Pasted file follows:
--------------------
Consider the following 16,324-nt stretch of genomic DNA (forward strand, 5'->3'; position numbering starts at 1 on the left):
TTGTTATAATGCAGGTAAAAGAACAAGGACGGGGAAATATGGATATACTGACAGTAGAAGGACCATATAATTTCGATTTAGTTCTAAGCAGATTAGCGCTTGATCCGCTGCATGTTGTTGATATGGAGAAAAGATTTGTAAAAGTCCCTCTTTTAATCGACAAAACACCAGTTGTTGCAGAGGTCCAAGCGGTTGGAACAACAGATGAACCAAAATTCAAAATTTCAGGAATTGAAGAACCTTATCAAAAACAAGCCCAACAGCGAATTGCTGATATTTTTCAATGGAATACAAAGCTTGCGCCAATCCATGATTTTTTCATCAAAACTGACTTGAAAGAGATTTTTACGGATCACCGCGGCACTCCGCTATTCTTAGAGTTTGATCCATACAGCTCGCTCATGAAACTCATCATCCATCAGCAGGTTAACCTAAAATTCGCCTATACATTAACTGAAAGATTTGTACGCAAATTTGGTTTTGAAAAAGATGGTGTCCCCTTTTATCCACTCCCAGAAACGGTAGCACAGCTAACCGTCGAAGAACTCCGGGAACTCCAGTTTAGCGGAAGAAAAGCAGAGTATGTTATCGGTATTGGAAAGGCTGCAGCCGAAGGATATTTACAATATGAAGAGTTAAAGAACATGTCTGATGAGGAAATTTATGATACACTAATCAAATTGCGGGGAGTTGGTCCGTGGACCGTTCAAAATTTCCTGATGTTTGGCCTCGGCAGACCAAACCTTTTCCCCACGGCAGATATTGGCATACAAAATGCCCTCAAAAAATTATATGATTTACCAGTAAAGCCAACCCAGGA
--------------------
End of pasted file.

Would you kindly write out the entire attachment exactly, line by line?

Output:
Consider the following 16,324-nt stretch of genomic DNA (forward strand, 5'->3'; position numbering starts at 1 on the left):
TTGTTATAATGCAGGTAAAAGAACAAGGACGGGGAAATATGGATATACTGACAGTAGAAGGACCATATAATTTCGATTTAGTTCTAAGCAGATTAGCGCTTGATCCGCTGCATGTTGTTGATATGGAGAAAAGATTTGTAAAAGTCCCTCTTTTAATCGACAAAACACCAGTTGTTGCAGAGGTCCAAGCGGTTGGAACAACAGATGAACCAAAATTCAAAATTTCAGGAATTGAAGAACCTTATCAAAAACAAGCCCAACAGCGAATTGCTGATATTTTTCAATGGAATACAAAGCTTGCGCCAATCCATGATTTTTTCATCAAAACTGACTTGAAAGAGATTTTTACGGATCACCGCGGCACTCCGCTATTCTTAGAGTTTGATCCATACAGCTCGCTCATGAAACTCATCATCCATCAGCAGGTTAACCTAAAATTCGCCTATACATTAACTGAAAGATTTGTACGCAAATTTGGTTTTGAAAAAGATGGTGTCCCCTTTTATCCACTCCCAGAAACGGTAGCACAGCTAACCGTCGAAGAACTCCGGGAACTCCAGTTTAGCGGAAGAAAAGCAGAGTATGTTATCGGTATTGGAAAGGCTGCAGCCGAAGGATATTTACAATATGAAGAGTTAAAGAACATGTCTGATGAGGAAATTTATGATACACTAATCAAATTGCGGGGAGTTGGTCCGTGGACCGTTCAAAATTTCCTGATGTTTGGCCTCGGCAGACCAAACCTTTTCCCCACGGCAGATATTGGCATACAAAATGCCCTCAAAAAATTATATGATTTACCAGTAAAGCCAACCCAGGA